The HPV vaccination can help prevent genital warts and other HPV-related cancerous conditions. There is no approved vaccination for herpes.

What Is Herpes?

What Is Herpes?
Image: Shutterstock

Herpes is caused by the herpes simplex virus (HSV). The two types of viruses – HSV1 and HSV-2 may affect any body part, including genitals, and cause pimple-like bumps, blistersi  A skin condition in which small, reddish, pus-filled bubbles form due to burning, chafing, and friction. , vesiclesi  A skin condition that is conceptually the same as blisters except the fluid-filled sacs are less than 5mm in diameter. , and papulesi  Raised, swollen, and tender patches on the skin triggered due to contact with skin irritants or allergens. .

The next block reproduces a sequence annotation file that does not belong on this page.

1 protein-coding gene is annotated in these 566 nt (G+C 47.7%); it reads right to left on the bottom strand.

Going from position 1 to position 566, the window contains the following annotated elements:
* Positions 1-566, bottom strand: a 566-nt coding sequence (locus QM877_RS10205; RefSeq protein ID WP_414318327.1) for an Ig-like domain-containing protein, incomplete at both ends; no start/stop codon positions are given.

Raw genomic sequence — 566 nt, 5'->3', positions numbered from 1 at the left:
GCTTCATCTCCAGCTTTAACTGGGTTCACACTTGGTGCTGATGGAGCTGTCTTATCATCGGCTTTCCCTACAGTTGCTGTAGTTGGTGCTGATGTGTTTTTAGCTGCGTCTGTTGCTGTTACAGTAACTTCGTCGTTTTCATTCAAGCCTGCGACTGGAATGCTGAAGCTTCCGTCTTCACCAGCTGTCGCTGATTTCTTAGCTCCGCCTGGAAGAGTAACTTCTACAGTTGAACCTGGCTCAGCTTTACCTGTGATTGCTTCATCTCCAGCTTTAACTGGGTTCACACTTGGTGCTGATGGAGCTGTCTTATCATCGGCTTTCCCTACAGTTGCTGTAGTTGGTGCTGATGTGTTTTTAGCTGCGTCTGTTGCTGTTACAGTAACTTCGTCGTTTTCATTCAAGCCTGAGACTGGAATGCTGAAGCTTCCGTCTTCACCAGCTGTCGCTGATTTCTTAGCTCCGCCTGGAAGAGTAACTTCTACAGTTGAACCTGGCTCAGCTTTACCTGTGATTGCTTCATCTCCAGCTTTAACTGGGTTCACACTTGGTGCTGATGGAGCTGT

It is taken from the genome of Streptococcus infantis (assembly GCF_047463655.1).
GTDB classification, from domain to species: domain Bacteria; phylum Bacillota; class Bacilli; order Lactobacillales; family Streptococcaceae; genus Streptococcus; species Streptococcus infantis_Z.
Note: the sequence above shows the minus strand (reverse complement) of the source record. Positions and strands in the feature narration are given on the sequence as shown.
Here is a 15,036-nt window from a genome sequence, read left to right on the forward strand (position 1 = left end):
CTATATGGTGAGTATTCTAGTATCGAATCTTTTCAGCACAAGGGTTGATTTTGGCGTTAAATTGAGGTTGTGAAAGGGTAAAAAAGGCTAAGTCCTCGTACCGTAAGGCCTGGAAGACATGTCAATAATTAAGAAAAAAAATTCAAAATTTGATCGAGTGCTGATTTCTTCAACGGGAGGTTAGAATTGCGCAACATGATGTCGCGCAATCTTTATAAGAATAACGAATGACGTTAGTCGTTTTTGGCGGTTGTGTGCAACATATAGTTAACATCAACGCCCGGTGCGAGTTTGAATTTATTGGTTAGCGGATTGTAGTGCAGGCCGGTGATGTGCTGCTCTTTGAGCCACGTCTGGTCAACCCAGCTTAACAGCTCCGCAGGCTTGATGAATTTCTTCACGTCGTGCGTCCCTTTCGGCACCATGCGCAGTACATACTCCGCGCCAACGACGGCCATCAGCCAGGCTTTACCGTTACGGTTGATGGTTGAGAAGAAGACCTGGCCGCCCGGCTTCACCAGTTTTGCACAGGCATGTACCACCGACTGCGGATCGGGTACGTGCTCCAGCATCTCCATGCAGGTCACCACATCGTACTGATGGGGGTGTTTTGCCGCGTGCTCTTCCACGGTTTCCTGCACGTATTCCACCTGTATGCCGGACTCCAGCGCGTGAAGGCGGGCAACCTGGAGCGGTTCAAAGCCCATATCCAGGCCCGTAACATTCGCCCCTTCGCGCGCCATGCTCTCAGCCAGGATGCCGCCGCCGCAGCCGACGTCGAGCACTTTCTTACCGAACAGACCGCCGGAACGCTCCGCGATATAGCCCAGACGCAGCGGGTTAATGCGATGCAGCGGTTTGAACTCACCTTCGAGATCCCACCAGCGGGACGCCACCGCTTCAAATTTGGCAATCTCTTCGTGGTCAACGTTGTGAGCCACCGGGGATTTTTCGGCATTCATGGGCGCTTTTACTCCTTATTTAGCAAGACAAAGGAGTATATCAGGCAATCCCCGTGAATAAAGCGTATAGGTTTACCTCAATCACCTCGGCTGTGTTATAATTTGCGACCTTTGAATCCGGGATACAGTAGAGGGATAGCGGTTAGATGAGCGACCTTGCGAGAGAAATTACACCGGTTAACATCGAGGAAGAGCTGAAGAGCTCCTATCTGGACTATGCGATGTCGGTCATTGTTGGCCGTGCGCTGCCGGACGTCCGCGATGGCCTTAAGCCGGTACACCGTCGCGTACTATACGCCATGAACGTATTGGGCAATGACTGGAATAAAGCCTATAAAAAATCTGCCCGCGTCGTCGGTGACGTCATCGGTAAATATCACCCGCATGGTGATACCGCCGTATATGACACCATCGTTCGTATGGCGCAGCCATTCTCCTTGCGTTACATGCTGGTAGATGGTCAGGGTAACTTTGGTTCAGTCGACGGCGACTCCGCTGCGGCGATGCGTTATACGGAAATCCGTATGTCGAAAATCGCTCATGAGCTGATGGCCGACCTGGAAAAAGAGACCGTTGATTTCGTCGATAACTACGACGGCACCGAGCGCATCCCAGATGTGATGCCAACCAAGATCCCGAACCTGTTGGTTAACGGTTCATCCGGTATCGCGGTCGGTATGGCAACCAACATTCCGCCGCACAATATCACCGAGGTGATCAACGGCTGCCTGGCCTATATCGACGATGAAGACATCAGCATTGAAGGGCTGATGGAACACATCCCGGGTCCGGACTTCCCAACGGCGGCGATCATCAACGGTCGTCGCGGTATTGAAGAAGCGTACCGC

The Centre for Disease Control estimates that approximately over five lakh people are diagnosed with herpes every year in the United States. Out of this, 11.9% of the people are between 14 and 49 years (3), (4).

protip_icon Did You Know?
Genital herpes increases the risk of acquiring HIV, the AIDS virus (7). It also complicates medical conditions for those already having HIV.

The symptoms of herpes and genital warts may differ in numerous aspects. Let’s take a look at them.

Genital Warts Vs. Herpes: Symptoms

Genital WartsHerpes
Small flesh-colored bumps in the genital areaRed blisters and bumps around the genitals
Itching in the genital areaPain, tenderness, and itching in the genital area
Bleeding from the genital during intercourseBlisters may rupture and bleed and cause pain during urination.
Warts may multiply into clustersThe skin might crust and form scabs